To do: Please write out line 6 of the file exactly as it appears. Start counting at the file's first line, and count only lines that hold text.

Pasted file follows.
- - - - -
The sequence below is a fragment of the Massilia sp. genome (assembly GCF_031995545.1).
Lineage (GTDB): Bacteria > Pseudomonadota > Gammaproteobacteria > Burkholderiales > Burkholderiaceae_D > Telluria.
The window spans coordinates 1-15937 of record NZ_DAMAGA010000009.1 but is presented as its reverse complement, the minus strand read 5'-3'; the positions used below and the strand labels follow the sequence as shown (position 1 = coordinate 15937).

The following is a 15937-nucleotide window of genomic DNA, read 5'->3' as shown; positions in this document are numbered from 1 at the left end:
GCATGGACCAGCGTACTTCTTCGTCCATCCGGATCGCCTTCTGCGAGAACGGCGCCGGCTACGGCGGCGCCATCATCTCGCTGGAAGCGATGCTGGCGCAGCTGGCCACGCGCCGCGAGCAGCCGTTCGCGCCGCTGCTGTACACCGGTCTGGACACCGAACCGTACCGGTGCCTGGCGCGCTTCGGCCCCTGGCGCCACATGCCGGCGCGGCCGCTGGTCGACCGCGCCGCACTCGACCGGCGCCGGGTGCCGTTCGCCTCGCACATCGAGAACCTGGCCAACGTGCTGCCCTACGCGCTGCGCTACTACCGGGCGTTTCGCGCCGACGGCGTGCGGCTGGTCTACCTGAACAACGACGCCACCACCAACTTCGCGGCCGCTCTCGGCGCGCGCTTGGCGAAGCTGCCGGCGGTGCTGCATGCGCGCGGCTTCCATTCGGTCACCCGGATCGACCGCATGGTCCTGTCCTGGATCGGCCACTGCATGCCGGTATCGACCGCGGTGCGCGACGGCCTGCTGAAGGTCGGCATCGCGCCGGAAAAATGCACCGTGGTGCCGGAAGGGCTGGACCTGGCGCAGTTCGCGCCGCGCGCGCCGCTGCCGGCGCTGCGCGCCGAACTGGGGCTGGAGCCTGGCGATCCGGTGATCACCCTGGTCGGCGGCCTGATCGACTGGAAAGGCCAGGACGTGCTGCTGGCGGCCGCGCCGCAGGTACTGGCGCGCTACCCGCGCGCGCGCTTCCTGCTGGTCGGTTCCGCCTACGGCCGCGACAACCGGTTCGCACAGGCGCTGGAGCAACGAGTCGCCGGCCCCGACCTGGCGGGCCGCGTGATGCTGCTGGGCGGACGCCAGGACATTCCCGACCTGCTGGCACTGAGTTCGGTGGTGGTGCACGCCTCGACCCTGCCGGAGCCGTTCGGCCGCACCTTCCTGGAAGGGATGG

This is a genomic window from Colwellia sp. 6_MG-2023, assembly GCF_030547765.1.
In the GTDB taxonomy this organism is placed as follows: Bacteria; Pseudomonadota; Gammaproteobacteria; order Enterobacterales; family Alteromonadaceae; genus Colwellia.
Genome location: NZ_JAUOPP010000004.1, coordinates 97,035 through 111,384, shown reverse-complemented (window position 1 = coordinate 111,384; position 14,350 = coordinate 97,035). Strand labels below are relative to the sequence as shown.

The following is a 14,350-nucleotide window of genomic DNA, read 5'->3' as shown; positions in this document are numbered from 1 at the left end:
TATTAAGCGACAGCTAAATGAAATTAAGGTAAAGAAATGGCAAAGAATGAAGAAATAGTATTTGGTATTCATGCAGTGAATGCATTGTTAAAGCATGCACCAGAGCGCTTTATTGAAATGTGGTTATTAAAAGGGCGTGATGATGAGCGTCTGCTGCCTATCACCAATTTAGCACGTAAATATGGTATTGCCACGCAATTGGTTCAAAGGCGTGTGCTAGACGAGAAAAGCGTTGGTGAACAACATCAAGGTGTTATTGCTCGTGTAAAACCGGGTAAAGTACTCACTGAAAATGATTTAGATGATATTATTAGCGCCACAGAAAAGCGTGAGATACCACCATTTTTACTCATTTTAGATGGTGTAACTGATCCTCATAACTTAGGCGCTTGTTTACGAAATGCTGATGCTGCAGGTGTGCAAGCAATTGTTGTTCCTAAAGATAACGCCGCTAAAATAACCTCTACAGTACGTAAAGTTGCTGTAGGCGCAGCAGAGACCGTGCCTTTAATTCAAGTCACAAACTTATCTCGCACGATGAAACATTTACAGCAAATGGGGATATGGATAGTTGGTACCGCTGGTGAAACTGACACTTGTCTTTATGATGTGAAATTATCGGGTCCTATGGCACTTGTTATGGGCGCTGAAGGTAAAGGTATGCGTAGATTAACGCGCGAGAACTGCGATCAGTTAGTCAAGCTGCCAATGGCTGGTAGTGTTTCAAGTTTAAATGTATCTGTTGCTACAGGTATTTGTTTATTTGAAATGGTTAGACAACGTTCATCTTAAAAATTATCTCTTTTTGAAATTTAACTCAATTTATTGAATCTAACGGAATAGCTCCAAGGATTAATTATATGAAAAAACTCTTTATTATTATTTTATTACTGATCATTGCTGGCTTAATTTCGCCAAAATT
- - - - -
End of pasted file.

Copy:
This is a genomic window from Colwellia sp. 6_MG-2023, assembly GCF_030547765.1.